Magazine article New Internationalist

[Lenya, Lotte. the Seven Deadly Sins: Berlin Theatre Songs]

Magazine article New Internationalist

[Lenya, Lotte. the Seven Deadly Sins: Berlin Theatre Songs]

Article excerpt

It's hard to resist any song that declares, with Ute Lemper's typically grand flourish, 'I am a vamp!' before going on to detail some of the items - men apart - the vamp in question has in her collection: 'the Weimar constitution / also Hitler's first moustache'.

'I am a vamp', a risque cabaret song dating from the period that was described by Christopher Isherwood's stories and Bob Fosse's Oscar-laden film Cabaret, is just one song on Decca's essential Lemper compilation. Although the release of All That Jazz is tied neatly to Lemper's current starring role on the London stage in the musical Chicago, this is the latest album in which the blonde chanteuse works her elegance around the 1930s Berlin cabaret and theatre songs. She looks like Dietrich; detractors might even say that she's made a career out of it.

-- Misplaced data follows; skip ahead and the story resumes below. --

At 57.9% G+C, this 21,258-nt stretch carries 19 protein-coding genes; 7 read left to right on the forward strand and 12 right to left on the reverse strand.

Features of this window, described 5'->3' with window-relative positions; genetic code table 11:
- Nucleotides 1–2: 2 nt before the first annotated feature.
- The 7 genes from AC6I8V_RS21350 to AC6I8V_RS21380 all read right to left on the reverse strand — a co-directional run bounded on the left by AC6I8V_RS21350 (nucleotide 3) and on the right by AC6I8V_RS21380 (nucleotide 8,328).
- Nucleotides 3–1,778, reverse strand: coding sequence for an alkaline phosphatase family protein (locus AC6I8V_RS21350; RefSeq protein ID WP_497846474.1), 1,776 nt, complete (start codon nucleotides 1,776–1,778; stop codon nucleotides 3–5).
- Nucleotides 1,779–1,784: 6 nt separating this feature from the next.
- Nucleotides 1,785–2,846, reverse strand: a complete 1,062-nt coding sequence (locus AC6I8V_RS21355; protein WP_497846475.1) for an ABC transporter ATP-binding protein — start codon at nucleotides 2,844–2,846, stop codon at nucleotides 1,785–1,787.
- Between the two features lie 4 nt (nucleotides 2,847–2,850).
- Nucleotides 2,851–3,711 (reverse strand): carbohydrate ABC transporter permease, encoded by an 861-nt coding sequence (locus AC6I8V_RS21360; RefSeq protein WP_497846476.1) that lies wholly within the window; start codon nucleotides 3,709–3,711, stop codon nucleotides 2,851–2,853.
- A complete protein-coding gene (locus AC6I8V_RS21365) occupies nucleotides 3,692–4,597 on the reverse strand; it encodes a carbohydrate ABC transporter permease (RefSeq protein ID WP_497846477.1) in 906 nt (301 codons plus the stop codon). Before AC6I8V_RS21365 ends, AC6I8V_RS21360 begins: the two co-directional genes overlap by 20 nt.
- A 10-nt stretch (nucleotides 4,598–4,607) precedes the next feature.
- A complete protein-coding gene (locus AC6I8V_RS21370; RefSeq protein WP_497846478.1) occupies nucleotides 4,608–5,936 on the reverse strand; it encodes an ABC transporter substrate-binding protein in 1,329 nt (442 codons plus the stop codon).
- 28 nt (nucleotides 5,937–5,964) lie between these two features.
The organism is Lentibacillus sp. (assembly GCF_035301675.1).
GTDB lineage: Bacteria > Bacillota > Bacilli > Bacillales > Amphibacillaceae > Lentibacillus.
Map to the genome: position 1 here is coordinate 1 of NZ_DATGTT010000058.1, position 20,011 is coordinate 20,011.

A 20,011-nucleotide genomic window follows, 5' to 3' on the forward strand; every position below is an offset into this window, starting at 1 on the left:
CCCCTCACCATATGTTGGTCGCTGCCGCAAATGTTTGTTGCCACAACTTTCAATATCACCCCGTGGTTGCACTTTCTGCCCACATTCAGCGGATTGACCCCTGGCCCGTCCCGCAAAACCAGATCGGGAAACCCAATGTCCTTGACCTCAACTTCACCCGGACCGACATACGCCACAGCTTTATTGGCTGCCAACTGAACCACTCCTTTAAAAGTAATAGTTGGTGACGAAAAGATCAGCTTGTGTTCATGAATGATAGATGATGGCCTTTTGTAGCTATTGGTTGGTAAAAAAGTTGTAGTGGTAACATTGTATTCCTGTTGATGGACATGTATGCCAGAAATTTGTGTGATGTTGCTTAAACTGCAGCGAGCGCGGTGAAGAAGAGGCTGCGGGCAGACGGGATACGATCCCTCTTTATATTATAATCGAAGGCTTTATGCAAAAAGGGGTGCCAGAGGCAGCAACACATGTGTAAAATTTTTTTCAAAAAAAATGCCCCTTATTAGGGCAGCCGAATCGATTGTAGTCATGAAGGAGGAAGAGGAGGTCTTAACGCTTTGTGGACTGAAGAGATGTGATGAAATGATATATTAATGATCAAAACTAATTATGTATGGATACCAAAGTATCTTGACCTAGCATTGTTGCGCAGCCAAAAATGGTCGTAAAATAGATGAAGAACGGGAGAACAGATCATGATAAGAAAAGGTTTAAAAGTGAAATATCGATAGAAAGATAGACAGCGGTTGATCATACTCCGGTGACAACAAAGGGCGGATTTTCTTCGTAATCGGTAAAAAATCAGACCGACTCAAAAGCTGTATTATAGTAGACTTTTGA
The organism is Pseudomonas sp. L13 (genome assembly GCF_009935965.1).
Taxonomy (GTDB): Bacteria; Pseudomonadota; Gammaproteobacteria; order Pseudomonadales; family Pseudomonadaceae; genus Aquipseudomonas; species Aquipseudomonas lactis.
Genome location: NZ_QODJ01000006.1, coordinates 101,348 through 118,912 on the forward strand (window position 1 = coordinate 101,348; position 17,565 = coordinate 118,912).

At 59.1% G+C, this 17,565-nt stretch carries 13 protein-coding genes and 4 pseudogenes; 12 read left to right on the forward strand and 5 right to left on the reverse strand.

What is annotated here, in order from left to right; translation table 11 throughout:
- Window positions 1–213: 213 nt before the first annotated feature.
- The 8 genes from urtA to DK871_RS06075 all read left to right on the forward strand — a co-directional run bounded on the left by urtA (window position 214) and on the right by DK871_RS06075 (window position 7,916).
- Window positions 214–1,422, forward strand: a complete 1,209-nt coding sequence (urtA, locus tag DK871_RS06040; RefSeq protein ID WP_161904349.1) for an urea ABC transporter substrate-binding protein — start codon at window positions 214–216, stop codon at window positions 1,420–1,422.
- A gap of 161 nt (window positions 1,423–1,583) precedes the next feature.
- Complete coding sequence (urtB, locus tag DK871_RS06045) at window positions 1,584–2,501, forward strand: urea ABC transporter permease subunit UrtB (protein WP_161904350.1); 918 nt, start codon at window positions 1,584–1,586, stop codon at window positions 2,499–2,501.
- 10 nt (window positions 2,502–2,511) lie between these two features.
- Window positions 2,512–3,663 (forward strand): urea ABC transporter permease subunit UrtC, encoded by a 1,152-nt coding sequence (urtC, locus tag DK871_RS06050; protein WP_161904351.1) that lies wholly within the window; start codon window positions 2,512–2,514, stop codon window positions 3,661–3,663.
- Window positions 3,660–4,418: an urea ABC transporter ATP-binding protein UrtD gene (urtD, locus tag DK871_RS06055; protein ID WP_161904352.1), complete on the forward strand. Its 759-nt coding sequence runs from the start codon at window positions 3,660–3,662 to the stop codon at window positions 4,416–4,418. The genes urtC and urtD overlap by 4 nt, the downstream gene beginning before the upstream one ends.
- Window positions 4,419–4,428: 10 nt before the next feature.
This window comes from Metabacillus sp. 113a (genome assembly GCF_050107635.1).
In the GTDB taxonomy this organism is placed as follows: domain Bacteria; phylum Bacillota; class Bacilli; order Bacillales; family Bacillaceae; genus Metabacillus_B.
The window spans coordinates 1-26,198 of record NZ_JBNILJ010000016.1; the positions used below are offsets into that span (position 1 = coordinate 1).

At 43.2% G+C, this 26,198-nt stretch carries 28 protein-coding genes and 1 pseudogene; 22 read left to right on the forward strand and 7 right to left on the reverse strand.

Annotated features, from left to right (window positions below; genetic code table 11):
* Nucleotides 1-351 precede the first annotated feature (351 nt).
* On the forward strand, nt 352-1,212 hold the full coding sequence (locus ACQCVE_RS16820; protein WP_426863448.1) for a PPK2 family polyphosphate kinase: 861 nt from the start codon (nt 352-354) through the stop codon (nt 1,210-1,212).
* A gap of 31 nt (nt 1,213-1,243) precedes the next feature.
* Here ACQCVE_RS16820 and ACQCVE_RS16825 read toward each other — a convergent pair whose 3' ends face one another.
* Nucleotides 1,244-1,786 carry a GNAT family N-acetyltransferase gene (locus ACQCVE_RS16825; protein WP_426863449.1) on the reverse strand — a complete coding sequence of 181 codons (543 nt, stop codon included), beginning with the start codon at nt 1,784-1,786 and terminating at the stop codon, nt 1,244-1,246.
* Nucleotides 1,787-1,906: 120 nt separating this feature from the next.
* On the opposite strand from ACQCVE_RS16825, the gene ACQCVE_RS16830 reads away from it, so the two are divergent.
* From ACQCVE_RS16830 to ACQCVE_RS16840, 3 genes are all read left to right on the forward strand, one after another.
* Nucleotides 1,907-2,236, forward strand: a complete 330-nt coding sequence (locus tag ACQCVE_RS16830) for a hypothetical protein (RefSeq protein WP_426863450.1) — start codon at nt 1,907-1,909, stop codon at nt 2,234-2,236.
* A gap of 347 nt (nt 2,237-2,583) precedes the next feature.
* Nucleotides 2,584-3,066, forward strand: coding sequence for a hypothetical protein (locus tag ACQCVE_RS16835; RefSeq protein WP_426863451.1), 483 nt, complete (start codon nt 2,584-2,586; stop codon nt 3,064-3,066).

That's unfair, of course. Lemper has a formidable presence which, coupled with her dramatic and subtle musicality, makes up an undeniable talent. Yet her success in delivering Berlin-orientated material begs certain questions about just why pre-war Berlin exerts its pervasive fascination over Western culture. From the safe distance of time, pre-1933 Berlin is infused with a seedy glamour in which life is dangerous and sexy. The word most often used is decadence - yet decadence, with its connotations of decline - is misleading. The Nazi's themselves used to define 'degenerate' (entartete) art and Decca have an immensely fine series of records to prove it. …

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